The leaves of Artemisia argyi Lev. et Vant. and A. princeps Pamp. are well known medicinal herbs used to treat patients in China, Japan, and Korea with skin problems such as eczema and itching, as well as abdominal pain and dysmenorrhoea. We investigated the anti-inflammatory effects of Artemisia leaf extract (ALE) using CD mice and Raw 264.7 cells. The effects of ALE on histopathological changes and cytokine production in ear tissues were assessed in mice with CD induced by 1-fluoro-2,4-dinitrobenzene (DNFB). Moreover, the anti-inflammatory effects on production levels of prostaglandin E2 (PGE2) and nitric oxide (NO) and expression levels of cyclooxygenase 2 (COX-2) and inducible nitric oxide synthase (iNOS) were investigated in Raw 264.7 cells. Topical application of ALE effectively prevented ear swelling induced by repeated DNFB application. ALE prevented epidermal hyperplasia and infiltration of immune cells and lowered the production of interferon- (IFN-) gamma (γ), tumour necrosis factor- (TNF-) alpha (α), and interleukin- (IL-) 6 in inflamed tissues. In addition, ALE inhibited expression of COX-2 and iNOS and production of NO and PGE2 in Raw 264.7 cells. These results indicate that Artemisia leaf can be used as a therapeutic agent for inflammatory skin diseases and that its anti-inflammatory effects are closely related to the inhibition of inflammatory mediator release from macrophages and inflammatory cytokine production in inflamed tissues.

1. Introduction

Contact dermatitis (CD) in the framework of occupational diseases remains prevalent among workers worldwide, impacting their quality of life and workability. The employees most affected by CD are hairdressers, healthcare workers, and metal workers [1] because they are continuously exposed to harmful environments when working. As a result, employees with CD tend to use anti-inflammatory and immunomodulatory agents such as corticosteroids repeatedly [2]. Corticosteroids are effective and powerful agents for CD, but their doses should be restricted because of their adverse side effects. Herbal medicines have recently emerged in the framework of complementary and alternative medicines (CAM) for corticosteroids because they have relatively lower cost and safety [3].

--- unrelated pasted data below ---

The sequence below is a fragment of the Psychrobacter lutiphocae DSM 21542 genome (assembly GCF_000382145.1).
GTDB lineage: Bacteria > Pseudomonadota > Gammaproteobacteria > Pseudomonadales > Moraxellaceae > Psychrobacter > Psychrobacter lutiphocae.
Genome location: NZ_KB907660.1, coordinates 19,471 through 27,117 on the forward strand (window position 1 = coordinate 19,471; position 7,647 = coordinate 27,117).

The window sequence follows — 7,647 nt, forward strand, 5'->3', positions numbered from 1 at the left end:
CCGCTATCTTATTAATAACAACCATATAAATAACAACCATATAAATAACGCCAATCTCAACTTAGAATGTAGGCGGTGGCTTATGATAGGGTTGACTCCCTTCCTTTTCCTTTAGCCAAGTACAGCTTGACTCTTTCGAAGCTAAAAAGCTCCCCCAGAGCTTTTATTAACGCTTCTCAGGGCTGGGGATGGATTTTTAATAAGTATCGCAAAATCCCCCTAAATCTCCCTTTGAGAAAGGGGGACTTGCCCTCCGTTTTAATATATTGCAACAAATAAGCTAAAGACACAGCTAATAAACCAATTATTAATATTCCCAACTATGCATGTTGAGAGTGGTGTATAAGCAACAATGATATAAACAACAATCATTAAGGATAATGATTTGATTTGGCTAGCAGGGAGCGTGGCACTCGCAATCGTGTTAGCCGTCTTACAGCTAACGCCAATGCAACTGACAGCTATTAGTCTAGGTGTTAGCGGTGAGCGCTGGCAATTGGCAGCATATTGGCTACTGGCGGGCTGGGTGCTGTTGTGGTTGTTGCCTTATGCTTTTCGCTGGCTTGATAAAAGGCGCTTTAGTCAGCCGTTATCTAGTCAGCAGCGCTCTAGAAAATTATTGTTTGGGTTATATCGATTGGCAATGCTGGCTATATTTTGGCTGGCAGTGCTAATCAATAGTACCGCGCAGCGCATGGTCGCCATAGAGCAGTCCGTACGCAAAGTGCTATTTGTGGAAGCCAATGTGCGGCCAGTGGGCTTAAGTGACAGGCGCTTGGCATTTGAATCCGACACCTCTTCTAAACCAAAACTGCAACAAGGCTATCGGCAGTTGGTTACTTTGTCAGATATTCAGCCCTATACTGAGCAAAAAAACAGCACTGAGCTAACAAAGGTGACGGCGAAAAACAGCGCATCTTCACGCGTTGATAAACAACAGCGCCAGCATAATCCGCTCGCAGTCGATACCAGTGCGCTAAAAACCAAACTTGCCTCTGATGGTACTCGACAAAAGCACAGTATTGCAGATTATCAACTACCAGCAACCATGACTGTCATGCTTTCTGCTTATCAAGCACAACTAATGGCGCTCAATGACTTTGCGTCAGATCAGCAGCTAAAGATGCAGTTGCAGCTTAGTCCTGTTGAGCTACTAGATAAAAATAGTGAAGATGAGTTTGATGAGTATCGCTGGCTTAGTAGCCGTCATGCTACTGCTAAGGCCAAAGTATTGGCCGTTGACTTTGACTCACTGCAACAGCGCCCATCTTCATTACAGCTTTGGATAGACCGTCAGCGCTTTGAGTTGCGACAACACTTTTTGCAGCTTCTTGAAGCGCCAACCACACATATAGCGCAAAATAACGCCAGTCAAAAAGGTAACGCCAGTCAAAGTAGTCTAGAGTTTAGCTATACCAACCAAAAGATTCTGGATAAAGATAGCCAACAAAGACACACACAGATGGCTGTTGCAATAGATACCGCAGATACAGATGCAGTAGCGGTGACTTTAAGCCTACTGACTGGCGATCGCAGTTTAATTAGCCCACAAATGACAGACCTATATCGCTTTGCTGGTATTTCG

Herbs belonging to the Artemisia genus are widely used as medicine worldwide. The leaves of Artemisia argyi Lev. et Vant. and A. princeps Pamp. are frequently used as traditional or folk medicines for patients with abdominal pain, dysmenorrhoea, uterine haemorrhage, and inflammation in China, Japan, and Korea [4]. A. argyi, Chinese mugwort, is herbaceous perennial plant known in Japanese as gaiyou and in Chinese as aiye. A. princeps, Japanese mugwort, is a perennial and very vigorous plant known as yomogi in Japanese. Recently, the leaves of A. argyi and A. princeps and their components have been shown to have antitumour [58], antifungal [9], anticoagulant [10], antidiabetic [11], and anti-inflammatory [12, 13] activity.

Based on these findings, we examined the effects of Artemisia leaf extract (ALE) on inflamed tissues in mice with CD and anti-inflammatory activities in Raw 264.7 cells. Specifically, the effects of ALE on histopathological changes including ear swelling, epidermal hyperplasia, immune cell infiltration, and cytokine production such as interferon- (IFN-) gamma (γ), tumour necrosis factor- (TNF-) alpha (α), interleukin- (IL-) 6, and IL-10 in ear tissues were assessed in mice with CD induced by topical application of 1-fluoro-2,4-dinitrobenzene (DNFB). The anti-inflammatory effects on production levels of prostaglandin E2 (PGE2) and nitric oxide (NO) and the expression levels of cyclooxygenase 2 (COX-2) and inducible nitric oxide synthase (iNOS) were investigated in Raw 264.7 cells.